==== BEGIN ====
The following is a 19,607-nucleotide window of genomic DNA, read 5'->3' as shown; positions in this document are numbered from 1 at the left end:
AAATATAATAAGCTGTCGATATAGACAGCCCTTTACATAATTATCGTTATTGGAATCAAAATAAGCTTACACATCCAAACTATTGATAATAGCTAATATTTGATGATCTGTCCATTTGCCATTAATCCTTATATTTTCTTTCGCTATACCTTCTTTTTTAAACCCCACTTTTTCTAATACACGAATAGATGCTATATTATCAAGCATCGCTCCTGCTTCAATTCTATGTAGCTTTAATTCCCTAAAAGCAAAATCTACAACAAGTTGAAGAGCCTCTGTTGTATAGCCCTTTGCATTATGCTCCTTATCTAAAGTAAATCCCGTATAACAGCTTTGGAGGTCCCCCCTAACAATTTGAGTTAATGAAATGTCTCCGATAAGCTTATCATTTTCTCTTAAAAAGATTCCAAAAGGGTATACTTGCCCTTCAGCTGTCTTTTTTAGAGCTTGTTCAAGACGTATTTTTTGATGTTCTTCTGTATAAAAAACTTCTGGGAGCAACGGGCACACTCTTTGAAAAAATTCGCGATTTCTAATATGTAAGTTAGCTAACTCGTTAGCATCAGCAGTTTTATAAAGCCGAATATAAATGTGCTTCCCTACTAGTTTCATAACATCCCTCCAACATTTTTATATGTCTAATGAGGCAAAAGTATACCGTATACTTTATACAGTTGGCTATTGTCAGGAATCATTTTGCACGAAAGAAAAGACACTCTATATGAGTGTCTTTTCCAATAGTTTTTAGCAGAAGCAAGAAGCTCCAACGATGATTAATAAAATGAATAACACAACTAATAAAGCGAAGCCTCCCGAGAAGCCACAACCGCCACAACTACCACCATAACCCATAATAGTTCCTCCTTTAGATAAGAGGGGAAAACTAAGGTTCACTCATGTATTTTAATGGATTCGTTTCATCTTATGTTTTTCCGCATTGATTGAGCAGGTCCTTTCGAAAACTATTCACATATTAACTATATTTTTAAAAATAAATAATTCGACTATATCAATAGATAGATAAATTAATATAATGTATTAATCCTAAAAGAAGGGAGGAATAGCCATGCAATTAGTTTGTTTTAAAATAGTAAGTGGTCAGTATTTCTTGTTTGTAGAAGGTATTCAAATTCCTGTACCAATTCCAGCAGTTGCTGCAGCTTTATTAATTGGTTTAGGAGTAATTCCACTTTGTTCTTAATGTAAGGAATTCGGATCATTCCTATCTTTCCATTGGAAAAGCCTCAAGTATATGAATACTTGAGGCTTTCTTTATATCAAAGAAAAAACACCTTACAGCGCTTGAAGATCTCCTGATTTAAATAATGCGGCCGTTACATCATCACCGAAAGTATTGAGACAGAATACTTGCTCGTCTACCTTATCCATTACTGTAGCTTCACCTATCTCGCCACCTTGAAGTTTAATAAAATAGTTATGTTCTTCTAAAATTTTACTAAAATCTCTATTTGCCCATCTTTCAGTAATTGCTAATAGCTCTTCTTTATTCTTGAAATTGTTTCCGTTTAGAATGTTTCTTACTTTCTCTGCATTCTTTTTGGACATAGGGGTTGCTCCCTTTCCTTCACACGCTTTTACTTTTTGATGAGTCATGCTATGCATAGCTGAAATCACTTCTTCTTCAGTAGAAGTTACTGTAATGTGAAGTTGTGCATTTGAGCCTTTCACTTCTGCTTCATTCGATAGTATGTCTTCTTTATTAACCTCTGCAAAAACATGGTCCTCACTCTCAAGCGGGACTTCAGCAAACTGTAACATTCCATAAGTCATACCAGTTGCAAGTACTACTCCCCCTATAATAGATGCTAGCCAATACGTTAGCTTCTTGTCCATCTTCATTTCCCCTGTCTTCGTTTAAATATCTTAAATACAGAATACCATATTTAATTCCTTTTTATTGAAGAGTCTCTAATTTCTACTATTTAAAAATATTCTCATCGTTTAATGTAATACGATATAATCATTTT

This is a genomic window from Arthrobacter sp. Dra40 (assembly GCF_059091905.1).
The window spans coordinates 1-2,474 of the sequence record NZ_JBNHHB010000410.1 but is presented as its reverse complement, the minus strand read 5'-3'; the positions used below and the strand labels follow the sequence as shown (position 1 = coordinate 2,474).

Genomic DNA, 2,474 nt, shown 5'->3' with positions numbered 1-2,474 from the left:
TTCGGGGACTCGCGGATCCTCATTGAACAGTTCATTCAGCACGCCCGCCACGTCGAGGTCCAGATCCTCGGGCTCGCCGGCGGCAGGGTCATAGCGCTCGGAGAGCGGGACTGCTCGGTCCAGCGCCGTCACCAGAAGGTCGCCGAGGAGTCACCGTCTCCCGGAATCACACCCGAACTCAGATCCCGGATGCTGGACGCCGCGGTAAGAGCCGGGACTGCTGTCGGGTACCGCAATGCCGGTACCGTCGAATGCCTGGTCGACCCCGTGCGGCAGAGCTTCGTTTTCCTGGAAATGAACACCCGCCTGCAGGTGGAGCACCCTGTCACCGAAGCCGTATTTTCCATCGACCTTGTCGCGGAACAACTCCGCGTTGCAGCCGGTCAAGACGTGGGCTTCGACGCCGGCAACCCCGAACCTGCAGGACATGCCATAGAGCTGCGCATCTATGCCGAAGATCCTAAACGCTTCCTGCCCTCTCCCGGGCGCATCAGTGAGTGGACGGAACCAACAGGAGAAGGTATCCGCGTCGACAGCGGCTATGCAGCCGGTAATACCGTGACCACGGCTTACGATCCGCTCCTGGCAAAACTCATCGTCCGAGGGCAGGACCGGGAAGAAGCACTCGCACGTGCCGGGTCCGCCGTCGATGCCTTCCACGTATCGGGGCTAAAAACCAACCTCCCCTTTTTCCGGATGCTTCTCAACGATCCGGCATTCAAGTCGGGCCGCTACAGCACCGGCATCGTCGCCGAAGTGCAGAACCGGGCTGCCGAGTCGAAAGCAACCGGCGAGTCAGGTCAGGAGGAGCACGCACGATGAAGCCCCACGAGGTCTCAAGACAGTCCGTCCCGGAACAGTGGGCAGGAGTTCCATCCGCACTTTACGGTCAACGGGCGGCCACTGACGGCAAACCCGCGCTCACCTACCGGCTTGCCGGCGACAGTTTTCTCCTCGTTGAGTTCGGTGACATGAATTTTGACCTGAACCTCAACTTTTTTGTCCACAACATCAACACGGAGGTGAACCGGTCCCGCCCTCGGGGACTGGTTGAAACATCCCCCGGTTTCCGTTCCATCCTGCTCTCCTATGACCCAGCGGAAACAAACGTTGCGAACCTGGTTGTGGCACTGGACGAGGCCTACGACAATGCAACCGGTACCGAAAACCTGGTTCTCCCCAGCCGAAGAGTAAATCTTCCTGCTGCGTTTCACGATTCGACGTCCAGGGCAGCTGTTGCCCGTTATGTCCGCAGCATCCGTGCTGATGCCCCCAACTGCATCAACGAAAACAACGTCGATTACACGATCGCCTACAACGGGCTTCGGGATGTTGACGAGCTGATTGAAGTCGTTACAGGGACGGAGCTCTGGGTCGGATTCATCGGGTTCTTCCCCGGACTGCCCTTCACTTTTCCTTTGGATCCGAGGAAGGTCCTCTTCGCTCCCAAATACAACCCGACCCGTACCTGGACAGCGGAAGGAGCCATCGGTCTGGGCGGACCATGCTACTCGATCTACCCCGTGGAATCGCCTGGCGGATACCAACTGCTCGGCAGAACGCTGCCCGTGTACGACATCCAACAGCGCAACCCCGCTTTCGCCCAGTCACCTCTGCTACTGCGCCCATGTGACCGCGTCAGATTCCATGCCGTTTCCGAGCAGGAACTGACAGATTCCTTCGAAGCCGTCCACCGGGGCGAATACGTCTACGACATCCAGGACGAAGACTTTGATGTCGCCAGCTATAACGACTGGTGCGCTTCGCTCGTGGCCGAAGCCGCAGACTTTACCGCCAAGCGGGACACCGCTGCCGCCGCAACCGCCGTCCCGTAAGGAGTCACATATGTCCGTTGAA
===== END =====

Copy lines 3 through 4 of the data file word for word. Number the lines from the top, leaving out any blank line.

This is a genomic window from Arthrobacter sp. Dra40 (assembly GCF_059091905.1).
The window spans coordinates 1-2,474 of the sequence record NZ_JBNHHB010000410.1 but is presented as its reverse complement, the minus strand read 5'-3'; the positions used below and the strand labels follow the sequence as shown (position 1 = coordinate 2,474).